Four-year-old Kathleen liked to play with her dolls. She chose to play with dolls at preschool and spent many hours dressing them and playing house at home. Her parents wished that she showed a greater range of interest. They decided to limit her time of doll playing and among her other toys provided puzzles, crayons and paper, and clay. When her dolls weren’t available, Kathleen wandered around the house sucking her thumb. She whined and complained that she couldn’t find anything to do.
The pediatrician suggested that the parents not be so concerned about the doll play. “She’ll move on to other activities when she’s ready,” he said. “Leave the new materials out, but don’t limit the doll play.” The parents followed the instructions. After beginning kindergarten in the fall, Kathleen started playing with the crayons and clay at home. Later she became interested in the puzzles. She still liked her dolls the best, but on her own she expanded play activity.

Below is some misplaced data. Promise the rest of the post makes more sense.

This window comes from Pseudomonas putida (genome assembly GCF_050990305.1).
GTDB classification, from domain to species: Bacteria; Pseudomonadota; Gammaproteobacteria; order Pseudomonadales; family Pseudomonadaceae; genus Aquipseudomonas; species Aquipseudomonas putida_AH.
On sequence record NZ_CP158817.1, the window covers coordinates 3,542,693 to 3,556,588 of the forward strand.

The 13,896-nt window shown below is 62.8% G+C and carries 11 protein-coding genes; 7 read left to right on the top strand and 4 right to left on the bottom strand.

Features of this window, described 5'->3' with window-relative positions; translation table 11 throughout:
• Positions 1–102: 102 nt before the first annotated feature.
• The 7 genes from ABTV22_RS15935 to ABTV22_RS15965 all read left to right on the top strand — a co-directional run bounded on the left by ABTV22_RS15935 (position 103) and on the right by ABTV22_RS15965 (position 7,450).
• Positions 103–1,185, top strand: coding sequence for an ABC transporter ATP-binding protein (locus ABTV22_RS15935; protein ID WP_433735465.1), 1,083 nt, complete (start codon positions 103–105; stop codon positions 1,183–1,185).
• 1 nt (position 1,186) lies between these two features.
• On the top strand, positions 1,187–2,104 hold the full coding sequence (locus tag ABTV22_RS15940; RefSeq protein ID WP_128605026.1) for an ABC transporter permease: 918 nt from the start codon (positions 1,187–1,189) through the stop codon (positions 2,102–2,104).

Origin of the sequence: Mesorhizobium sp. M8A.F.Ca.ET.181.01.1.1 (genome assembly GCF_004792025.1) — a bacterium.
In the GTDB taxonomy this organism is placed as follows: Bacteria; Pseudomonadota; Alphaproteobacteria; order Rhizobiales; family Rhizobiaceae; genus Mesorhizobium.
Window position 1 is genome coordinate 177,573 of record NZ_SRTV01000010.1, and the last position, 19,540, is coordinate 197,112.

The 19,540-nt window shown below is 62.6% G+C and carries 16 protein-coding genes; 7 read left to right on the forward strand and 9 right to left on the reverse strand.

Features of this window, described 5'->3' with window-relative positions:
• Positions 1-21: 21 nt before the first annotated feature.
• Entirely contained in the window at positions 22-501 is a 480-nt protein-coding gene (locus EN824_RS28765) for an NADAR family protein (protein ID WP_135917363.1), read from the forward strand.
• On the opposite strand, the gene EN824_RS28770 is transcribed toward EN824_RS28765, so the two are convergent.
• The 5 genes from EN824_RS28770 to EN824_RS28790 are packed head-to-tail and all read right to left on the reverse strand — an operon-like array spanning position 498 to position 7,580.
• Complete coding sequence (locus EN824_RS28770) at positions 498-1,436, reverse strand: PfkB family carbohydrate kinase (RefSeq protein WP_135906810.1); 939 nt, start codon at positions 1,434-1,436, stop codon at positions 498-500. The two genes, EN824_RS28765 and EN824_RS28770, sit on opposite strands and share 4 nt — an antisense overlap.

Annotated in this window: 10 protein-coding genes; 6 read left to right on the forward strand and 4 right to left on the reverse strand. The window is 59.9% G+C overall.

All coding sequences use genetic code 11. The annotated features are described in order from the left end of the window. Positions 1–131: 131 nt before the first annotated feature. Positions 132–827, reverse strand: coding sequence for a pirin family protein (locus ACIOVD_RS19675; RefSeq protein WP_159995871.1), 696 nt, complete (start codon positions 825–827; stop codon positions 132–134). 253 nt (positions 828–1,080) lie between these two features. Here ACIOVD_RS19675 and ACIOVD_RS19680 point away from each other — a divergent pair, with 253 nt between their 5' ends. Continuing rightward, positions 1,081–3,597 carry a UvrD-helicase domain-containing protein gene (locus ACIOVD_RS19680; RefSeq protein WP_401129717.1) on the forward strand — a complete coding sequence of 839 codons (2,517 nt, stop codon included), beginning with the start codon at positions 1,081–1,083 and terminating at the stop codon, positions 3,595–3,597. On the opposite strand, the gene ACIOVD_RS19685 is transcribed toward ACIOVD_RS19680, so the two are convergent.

Children of all ages have their favorite activities. When activities are too difficult, not challenging enough, or not of high interest, they are no longer play. When my older daughter was eight or nine, she enjoyed science. In a catalogue she had seen a science kit. She saved her allowance for weeks so that she would have enough money for the kit. We sent away for it, and she eagerly awaited its arrival. When it came, we immediately tried one or two of the experiments together. The directions were not clear, the experiments were time consuming, and they didn’t always turn out. My daughter quickly lost interest in the kit. Even when she got older she did not return to it. What could have provided hours of pleasure was lost because initially the science kit had not been an age appropriate choice.
Carefully chosen toys and activities can last over a period of years. Culling out and disposing of toys periodically ensures that age appropriate choices are continually available.